News / Middle East

Palestinians Face Setback on UN Membership Bid

The Palestinian envoy to the U.N. Riyad Mansour speaks to reporters at United Nations headquarters, November 3, 2011.
The Palestinian envoy to the U.N. Riyad Mansour speaks to reporters at United Nations headquarters, November 3, 2011.

France says is would abstain from any vote on Palestinian membership in the United Nations because it "has no chance of success."

The French foreign ministry said in a statement Friday that while it regards the Palestinians' aspiration for statehood as legitimate, their request for full U.N. membership has no chance of being accepted, particularly because of U.S. opposition.

The French government also again warned the international community that there are potential risks that could result if the fight for Palestinian statehood plays out in the United Nations.

Palestinians need at least nine votes in the 15-member U.N. Security Council for their membership resolution to succeed.  The United States has pledged to veto the measure if it is brought to a vote.

On Thursday, U.N. envoys from France, Britain and Colombia announced they planned to abstain from the vote.

Palestinian President Mahmoud Abbas submitted the application for U.N. membership in September in a bid to gain Palestinian statehood recognition.  U.S. officials have been urging Palestinians to instead return to direct peace talks with Israel.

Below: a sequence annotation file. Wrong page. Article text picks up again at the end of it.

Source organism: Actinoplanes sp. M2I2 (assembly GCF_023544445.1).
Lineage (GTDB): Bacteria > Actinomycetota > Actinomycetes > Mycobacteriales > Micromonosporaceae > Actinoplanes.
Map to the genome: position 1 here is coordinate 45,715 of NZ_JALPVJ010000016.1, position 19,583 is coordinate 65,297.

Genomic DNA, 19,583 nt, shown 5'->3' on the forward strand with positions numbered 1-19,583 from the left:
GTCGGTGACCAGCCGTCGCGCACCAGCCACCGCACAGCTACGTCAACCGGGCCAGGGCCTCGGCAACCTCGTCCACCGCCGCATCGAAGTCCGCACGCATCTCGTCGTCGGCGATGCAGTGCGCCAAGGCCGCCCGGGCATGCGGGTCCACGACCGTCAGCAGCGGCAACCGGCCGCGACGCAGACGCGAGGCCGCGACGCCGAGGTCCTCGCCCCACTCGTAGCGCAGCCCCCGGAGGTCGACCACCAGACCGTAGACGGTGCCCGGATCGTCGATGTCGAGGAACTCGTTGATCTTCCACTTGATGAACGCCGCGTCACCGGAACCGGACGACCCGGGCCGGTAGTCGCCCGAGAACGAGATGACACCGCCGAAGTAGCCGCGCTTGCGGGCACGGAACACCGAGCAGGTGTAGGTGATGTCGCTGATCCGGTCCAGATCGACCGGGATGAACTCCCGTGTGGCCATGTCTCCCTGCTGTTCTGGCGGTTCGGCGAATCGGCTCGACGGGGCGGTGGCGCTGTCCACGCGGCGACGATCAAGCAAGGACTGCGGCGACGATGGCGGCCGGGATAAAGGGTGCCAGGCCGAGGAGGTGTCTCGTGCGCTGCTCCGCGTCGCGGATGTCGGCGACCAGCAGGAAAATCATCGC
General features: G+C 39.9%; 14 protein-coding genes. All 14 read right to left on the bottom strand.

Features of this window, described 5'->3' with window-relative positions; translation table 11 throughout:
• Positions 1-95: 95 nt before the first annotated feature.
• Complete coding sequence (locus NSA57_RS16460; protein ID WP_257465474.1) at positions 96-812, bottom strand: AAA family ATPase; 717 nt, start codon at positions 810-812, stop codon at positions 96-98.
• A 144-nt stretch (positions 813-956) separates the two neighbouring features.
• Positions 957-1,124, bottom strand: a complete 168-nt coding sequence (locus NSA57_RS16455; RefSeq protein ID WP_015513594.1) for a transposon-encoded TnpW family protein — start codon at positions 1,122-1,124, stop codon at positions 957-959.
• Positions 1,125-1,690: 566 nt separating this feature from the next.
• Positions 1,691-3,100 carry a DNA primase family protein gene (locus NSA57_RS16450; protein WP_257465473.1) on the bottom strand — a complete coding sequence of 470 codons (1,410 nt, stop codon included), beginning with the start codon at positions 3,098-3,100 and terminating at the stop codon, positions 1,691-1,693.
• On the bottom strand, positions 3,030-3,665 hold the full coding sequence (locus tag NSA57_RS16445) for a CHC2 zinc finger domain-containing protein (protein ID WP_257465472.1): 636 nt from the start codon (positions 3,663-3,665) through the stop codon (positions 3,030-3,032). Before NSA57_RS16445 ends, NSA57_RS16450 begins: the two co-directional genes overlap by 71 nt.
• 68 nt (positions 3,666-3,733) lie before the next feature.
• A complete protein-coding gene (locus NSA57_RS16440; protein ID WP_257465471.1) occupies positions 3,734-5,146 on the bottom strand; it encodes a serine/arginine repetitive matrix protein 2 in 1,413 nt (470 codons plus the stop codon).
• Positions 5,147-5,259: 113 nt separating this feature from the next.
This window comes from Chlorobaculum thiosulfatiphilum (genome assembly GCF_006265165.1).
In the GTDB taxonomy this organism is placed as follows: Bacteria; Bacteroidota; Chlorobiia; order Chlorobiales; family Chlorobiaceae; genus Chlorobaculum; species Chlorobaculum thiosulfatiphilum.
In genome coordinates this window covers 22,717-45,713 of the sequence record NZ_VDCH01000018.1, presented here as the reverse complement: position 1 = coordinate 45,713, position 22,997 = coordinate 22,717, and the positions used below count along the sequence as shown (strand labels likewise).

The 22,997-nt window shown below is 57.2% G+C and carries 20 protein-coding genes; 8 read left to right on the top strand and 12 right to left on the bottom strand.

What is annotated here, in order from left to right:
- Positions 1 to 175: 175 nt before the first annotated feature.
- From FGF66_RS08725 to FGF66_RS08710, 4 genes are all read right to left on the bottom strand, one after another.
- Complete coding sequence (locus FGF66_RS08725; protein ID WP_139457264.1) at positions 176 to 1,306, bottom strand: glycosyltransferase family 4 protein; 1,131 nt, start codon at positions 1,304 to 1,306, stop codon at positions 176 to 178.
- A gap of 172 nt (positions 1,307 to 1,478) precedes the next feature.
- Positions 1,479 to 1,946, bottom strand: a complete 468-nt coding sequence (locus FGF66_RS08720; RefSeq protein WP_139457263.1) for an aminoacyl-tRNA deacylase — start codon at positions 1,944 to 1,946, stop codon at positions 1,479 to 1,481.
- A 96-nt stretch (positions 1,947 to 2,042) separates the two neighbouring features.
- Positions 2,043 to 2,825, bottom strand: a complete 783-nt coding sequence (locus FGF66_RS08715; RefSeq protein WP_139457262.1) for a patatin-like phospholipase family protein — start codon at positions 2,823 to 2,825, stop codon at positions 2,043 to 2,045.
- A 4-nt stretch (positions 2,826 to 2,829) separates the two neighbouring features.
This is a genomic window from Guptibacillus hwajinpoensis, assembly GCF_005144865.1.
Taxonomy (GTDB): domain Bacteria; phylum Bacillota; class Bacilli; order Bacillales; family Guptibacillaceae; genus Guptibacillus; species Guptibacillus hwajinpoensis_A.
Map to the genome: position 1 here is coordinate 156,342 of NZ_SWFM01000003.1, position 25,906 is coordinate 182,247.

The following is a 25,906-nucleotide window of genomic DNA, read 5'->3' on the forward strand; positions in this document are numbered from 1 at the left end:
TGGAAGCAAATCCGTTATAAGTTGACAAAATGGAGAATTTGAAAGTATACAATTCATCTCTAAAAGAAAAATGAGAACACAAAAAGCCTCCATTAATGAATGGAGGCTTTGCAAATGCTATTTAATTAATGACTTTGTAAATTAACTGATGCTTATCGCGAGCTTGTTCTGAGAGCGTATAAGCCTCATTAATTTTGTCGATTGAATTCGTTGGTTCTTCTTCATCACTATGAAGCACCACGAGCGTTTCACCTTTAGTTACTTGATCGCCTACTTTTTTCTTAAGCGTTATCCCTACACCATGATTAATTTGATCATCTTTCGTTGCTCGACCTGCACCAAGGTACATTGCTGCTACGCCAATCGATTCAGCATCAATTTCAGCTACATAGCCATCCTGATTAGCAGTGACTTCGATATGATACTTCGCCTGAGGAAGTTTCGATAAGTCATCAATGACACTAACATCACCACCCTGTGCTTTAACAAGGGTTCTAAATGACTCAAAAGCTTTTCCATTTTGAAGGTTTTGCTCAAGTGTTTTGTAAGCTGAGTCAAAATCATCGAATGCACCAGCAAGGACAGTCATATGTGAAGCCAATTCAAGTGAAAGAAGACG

Tensions between Israel and the Palestinians heightened on Monday after the U.N. cultural agency, UNESCO, approved a Palestinian request for full membership.

On Thursday, Israeli Prime Minister Benjamin Netanyahu ordered his government to freeze the country's $2 million annual funding of UNESCO.  The United States also plans to stop funding the agency.

Also this week, the Israeli Cabinet announced it would expedite construction of Jewish settlements in East Jerusalem and the West Bank and suspend the transfer of tax revenue it collects for the Palestinian Authority.

A senior Israeli official said the moves were a punitive response to what he called recent unilateral actions by the Palestinians.

The Palestinians' U.N. observer urged the Security Council to take action against Israel for accelerating settlement building and what he said was "illegally hijacking" Palestinian tax revenue.

Direct peace talks between Israel and the Palestinians broke down more than one year ago after an Israeli moratorium on West Bank settlement construction expired. Palestinians oppose building on land they want as part of a future state.

Some information for this report was provided by AP, AFP and Reuters.

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